I learned a number of new skills. Because of APBP and the book clubs, I learned a ton about nonprofits and how the board works to facilitate the large reach of the project itself. I also learned about fundraising and how to spread public awareness of a group on a budget. With that, I learned all about grant writing, including how to find grants, write thorough and effective proposals, and how to manage the funds once secured.
Through the book clubs, I learned quite a bit about editing an anthology, piecing together a large work as a whole, and working in tandem with authors and other editors to complete a finished project. In this editing, I also gained quite a bit of experience with online and computerized editing programs, such as Photoshop and Paint. I also learned quite a bit about non-traditional learning environments and how to work within spaces that were not exactly ideal to maximize student enjoyment.
But the biggest take away, for me, came from interacting with all of the individuals who interact within APBP. The women who I met through book club, the men and women who I met through Hazelton’s career day, and the men and women who write us every day have left a forever lasting impact on me. I can say with certainty that I never truly understood the scope and effect of mass incarceration until working directly with this project. In Katy’s Spring 2017 class, I had studied the lasting and wide sweeping effects of mass incarceration on generations of a community. However, it wasn’t until directly meeting and interacting with these incarcerated individuals that I was able to better grasp the difficulties that come, not just from living and attempting to better themselves inside, but with the reentry process.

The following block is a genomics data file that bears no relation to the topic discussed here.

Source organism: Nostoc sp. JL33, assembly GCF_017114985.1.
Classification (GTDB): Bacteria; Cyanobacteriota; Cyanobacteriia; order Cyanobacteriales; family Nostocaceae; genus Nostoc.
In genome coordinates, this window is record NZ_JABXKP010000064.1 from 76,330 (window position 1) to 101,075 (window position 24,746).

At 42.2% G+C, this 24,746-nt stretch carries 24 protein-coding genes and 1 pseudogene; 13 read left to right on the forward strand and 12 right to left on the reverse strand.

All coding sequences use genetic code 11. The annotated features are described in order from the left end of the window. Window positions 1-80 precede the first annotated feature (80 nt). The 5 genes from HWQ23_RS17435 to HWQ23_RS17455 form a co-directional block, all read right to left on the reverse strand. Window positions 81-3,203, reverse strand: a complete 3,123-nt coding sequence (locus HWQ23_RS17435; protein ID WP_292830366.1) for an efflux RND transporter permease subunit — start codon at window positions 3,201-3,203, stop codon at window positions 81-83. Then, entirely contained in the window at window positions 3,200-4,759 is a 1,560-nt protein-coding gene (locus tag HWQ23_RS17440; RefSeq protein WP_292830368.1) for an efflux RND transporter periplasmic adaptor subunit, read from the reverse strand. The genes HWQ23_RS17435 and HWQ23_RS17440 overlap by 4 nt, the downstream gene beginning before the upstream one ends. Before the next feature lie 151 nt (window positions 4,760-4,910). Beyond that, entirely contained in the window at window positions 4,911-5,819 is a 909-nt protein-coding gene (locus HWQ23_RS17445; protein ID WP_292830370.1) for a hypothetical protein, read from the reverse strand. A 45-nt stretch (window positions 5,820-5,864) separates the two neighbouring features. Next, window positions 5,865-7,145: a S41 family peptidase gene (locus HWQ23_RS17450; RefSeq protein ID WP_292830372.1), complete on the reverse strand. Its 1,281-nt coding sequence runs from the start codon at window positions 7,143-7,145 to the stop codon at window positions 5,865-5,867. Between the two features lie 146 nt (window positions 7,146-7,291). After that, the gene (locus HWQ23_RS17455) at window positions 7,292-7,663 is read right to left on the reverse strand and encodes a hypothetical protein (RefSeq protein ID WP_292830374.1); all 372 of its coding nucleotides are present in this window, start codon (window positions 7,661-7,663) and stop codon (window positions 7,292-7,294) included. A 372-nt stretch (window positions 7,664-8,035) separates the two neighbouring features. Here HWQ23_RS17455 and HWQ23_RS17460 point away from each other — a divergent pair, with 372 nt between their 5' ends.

I also can’t discount what I gained from interacting with the public and explaining the purpose of APBP. While the reactions from most people were overwhelmingly positive, there were a number of individuals who were hesitant to become involved. Speaking with these individuals and listening to their thoughts allowed me to better examine the impact of cultural tradition on the public. I had understood that the system of mass incarceration had been persisting by avoiding public scrutiny and fueling public perception and paranoia with propaganda, but I hadn’t truly seen it in action.